Post lunch: Snorkel time!
There’s plenty of time to snorkel the colourful coral cays here, a highlight of which is swimming with the harmless reef sharks. Quality Mares masks, snorkels and fins are included in your day tour price, as well as floatation vests and noodles. In the cooler months, guests can hire a wetsuit.
Snorkelling here takes place off the back of the Main Event, with easily accessible steps which lead straight into the water. Guests can also opt to dive.
If you can’t decide, read the pros and cons of both on this post.
2pm: So long, day trippers
All day guests heading back to Bundaberg return to the Main Event. But super lucky visitors such as me, and my overnight luggage, are transferred over to another vessel, the Advance II which was built in 1989 and designed for extended charters to remote reefs.
Lady Musgrave Experience general manager Brett Lakey has moored this vessel out here, at the outer edge of the lagoon off the island, where it can sleep a total of eight guests, plus crew. There’s a small galley in which crew prepare meals and comfortable couches downstairs.
This is Queensland, so you’ll spend most of your time up on deck, home to an outdoor table and chairs and barbecue equipment. Once I wave goodbye to the Main Event day passengers, (sorry, not sorry), I deposit my gear in my aft double bedroom, replete with ensuite, and two single bunks.
3pm: Flying with giants
Brett, who is aboard the Advance II this particular evening, has spotted a squadron of 10 mantra rays just off Lady Musgrave Island and proposes we take the dive boat over to explore with our snorkels. I plunge into the water and spend the next hour swimming with these gentle giants. It’s like flying and I try, unsuccessfully, to emulate their grace. There’s a pod of dolphins out here too.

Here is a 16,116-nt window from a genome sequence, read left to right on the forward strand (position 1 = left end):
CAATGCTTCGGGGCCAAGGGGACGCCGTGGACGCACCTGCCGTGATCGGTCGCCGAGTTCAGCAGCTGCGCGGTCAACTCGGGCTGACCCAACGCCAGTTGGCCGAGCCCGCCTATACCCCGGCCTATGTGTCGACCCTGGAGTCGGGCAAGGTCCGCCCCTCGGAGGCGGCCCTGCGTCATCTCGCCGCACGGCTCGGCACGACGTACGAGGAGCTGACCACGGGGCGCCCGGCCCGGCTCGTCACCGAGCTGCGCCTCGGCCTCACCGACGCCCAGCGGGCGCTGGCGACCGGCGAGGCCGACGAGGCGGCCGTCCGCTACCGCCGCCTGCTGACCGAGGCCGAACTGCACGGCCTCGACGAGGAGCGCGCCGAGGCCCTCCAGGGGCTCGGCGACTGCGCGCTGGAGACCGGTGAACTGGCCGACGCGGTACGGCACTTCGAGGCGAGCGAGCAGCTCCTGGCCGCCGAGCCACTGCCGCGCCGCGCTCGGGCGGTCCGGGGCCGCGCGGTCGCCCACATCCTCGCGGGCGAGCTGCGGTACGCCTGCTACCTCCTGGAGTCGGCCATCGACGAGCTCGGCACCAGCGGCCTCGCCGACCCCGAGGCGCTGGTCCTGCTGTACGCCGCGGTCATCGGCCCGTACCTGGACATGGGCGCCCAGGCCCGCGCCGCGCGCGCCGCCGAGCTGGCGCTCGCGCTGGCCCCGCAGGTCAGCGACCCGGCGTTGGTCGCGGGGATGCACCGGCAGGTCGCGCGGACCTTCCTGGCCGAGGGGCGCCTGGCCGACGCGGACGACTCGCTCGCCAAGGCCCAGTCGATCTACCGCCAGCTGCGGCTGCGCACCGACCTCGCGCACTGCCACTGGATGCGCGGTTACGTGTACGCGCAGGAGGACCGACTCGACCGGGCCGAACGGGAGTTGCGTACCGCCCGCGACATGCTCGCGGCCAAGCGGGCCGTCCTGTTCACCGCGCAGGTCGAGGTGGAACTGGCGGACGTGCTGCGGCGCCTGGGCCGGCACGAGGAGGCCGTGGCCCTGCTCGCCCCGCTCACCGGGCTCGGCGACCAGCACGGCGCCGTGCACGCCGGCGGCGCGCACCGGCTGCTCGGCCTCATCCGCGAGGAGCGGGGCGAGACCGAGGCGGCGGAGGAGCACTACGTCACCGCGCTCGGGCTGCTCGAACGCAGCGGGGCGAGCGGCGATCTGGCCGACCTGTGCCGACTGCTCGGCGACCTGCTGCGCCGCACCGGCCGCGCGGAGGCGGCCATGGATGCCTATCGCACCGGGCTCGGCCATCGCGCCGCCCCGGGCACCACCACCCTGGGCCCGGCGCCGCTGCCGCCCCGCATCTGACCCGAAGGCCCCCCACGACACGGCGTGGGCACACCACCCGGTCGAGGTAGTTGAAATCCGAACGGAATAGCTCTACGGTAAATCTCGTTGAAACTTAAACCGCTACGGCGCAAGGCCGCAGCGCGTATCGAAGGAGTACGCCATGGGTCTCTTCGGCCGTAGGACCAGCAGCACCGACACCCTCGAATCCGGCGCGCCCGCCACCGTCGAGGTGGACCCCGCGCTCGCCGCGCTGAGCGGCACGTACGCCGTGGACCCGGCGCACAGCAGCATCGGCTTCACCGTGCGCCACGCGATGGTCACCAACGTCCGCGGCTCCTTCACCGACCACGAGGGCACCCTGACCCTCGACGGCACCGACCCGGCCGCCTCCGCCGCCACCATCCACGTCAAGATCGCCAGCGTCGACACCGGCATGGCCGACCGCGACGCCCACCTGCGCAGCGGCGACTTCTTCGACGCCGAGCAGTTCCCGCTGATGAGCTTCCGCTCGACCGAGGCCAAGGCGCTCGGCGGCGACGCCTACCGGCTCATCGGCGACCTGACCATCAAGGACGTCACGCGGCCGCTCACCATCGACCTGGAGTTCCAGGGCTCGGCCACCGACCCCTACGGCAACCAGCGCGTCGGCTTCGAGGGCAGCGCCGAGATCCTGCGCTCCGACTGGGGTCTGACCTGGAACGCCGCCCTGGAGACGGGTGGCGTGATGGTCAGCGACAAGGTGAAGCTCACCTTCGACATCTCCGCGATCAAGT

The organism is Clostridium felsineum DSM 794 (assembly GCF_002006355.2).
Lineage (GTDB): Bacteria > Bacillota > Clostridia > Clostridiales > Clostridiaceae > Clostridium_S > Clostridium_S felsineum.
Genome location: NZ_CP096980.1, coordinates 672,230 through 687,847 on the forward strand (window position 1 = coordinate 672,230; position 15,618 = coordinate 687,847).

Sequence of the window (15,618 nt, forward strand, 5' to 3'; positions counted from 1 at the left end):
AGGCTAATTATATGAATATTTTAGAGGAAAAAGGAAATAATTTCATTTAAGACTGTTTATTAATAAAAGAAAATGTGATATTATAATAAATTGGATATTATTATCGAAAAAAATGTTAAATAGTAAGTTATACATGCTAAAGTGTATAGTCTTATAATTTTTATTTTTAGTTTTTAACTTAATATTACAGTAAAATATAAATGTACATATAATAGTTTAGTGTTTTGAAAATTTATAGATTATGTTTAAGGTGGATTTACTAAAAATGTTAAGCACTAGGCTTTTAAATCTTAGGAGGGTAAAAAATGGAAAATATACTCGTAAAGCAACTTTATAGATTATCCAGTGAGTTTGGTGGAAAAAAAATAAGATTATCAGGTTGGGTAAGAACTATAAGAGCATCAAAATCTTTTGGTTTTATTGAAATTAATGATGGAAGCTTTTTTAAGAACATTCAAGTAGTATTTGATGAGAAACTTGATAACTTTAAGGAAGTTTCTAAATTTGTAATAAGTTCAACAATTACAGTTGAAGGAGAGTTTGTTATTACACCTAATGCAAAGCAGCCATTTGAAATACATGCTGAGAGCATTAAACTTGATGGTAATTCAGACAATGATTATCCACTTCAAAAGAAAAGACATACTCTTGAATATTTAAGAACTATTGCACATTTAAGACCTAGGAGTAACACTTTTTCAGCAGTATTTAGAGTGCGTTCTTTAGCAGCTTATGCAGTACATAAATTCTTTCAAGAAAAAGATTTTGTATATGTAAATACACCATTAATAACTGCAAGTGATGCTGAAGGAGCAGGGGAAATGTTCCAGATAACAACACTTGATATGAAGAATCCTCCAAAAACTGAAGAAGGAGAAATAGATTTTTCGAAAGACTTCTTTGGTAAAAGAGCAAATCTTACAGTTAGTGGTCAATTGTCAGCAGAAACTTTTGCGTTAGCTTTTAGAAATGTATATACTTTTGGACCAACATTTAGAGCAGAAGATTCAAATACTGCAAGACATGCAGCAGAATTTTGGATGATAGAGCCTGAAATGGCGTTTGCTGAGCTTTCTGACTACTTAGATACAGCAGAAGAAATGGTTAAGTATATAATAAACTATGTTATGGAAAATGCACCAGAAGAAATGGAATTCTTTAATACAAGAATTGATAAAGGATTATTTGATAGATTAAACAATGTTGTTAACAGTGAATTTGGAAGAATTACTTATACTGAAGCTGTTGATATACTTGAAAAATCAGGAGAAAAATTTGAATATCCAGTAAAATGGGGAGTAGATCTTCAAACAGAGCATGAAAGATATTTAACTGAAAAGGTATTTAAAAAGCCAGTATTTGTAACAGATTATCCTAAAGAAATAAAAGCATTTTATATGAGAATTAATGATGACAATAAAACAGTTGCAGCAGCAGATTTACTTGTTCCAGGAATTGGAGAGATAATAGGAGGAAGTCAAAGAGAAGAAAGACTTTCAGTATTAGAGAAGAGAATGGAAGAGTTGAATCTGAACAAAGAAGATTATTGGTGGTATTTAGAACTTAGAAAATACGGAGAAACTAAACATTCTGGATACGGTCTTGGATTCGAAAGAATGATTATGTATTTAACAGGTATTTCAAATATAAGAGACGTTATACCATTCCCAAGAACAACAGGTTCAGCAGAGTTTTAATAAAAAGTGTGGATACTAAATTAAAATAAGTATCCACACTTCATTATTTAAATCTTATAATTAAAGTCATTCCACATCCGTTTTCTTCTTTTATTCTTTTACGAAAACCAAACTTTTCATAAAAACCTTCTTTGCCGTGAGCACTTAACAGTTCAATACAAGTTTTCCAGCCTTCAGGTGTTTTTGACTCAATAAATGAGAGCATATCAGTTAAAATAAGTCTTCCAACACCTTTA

4pm: Turtle time!
We jump back in the dive boat but we’re not done yet, as Brett suggests a gentle glide over a turtle cleaning station, where larger animals congregate to be cleaned by smaller marine life in what is of Mother Nature’s more nifty tricks. I spend a glorious hour drifting with the turtles.
Then, it’s back to the boat and time for a quick, hot shower before we head over to Lady Musgrave Island for sunset.
6pm: There’s no sunset like a Southern Great Barrier Reef sunset
The crew serves drinks and cook a barbecue dinner from the back of the boat.
8:30pm: Lights out
I head down to my room and fall into a deep slumber, rocked gently to sleep by the tide. It’s deliciously quiet out here on the reef.
7am: Not-so early to rise
Sunrise streams through the cabin windows, negating the need for an alarm clock but it’s not until the scent of bacon and eggs on the barbecue and brewed coffee lures me that I head up on deck.